Tuesday, May 17, 2011


(Miami Herald) - By Jacqueline Charles

PORT-AU-PRINCE - A smiling Michel Martelly, wearing the red and blue
presidential sash, walked out of a white parliament building Saturday
holding his wife's right hand.

"Great, great, great," said Sophia Martelly, dressed in a royal blue
two-piece suit.

Moments earlier, her husband, musician-turned-politician Martelly was sworn
in as this quake-ravaged nation?s 56th president. He took the oath in
darkness. As he was sitting down next to former President Rene Preval, the
lights went out.

Bernardito Cleopas Auza, the Roman Catholic Church's Apostolic Nuncio,
called Saturday a good day for Haiti.

"Personally, I'm very happy for Haiti, and I hope we can have some
reconciliation going forward," he said.

"The new president has generated energy, optimism. There is really a lot of
hope for this new mandate that we can see progress and finally projects of
reconstruction taking place," Auza said.

Gracia Delva, another well-known Haitian musician who was recently elected
to parliament, agreed.

"Martelly's campaign was rich with promises, and we hope he can realize
them all," he told The Miami Herald.

Dignitaries at the inauguration included former President Bill Clinton,
Jamaica Prime Minister Bruce Golding and delegations from France, Brazil and
Taiwan. The head of the U.N. Peacekeeping operations also attended.

"To see a democratic transition from one former president to another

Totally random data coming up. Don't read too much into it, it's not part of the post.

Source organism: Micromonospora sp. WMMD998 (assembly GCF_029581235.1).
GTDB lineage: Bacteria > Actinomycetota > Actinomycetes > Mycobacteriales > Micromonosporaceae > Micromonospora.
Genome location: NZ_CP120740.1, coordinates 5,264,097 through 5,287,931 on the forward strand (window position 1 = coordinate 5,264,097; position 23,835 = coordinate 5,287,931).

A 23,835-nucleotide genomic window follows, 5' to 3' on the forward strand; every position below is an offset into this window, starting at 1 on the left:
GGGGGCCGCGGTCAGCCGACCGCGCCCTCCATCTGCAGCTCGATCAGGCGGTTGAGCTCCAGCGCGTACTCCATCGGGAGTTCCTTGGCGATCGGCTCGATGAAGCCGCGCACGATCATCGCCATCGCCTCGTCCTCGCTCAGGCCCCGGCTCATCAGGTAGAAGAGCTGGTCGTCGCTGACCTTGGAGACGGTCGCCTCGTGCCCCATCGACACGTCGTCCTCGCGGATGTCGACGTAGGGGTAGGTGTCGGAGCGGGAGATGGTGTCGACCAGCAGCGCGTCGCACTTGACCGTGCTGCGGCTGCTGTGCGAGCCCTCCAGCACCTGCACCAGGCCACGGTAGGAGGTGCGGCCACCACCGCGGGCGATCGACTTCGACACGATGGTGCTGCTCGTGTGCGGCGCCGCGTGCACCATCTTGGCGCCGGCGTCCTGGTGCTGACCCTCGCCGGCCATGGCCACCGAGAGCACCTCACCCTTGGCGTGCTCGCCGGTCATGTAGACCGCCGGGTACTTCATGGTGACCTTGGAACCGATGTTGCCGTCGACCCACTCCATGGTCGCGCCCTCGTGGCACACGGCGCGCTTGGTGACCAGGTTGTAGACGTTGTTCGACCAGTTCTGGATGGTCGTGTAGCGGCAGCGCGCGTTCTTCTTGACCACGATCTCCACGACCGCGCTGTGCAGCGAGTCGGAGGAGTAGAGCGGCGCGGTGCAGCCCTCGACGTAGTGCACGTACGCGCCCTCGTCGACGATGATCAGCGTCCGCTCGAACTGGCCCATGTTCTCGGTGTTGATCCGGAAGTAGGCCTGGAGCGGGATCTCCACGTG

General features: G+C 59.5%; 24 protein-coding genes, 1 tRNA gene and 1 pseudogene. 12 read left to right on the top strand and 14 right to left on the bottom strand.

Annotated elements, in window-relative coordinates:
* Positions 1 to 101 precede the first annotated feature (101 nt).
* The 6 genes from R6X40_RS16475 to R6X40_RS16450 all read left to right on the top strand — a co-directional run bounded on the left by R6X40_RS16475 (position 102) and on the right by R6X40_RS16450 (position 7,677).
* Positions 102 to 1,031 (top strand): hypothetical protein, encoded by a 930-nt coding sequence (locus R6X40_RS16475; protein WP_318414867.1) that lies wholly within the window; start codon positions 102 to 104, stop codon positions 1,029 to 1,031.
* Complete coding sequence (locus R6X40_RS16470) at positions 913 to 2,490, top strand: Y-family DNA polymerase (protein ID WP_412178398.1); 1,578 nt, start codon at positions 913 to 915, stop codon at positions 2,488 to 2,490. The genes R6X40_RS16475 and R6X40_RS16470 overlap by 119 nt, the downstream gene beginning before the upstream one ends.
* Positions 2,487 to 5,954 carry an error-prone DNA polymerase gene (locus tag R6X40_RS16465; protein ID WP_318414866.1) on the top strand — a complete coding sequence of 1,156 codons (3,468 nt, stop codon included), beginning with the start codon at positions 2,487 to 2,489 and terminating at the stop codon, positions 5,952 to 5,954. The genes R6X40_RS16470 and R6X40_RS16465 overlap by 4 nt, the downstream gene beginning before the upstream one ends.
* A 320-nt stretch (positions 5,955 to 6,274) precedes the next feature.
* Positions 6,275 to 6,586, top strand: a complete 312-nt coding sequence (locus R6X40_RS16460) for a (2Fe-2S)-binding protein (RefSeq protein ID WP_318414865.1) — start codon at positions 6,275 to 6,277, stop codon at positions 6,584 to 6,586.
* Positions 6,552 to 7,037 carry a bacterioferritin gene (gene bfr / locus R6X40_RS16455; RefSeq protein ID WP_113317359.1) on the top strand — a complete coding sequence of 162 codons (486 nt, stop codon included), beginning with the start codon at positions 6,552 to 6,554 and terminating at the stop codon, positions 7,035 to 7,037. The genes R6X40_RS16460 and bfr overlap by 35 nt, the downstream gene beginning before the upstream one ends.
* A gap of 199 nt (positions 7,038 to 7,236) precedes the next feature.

president is a great achievement for Haiti," said Alain Le Roy,
Under-Secretary-General of the UN Peacekeeping Operations.

He said "it was a great moment" for the United Nations as well.

Saturday's inauguration, which came after months of political uncertainty,
saw the historic end to the term of one democratically elected president and
the beginning of another.

During the Nov. 28 first round of elections, a dozen candidates, including
Martelly, stopped the vote mid-day, demanding cancellation amid allegations
of "massive fraud."

The United Nations came under fire by those demanding cancellation. It was
responsible for technical and logistical support.

It later took the lead in the international community to salvage the
elections by demanding that Preval remove his candidate, former state
construction chief Jude Celestin, from the race.

The two-month electoral crisis finally ended with a second round between
Martelly and former first lady Mirlande Manigat. Martelly won with 67
percent of the vote.

But with most of the 4.3 million voters staying home, and his victory
representing just 16 percent of the electorate, Martelly has difficult road

As he arrived on the grounds of the broken presidential palace on Saturday,
thousands outside the wrought iron green fence chanted. Earlier, a small
band of protesters took to the streets wearing green and white T-shirts,
saying in Creole, "We fired them." referring to Preval's government.

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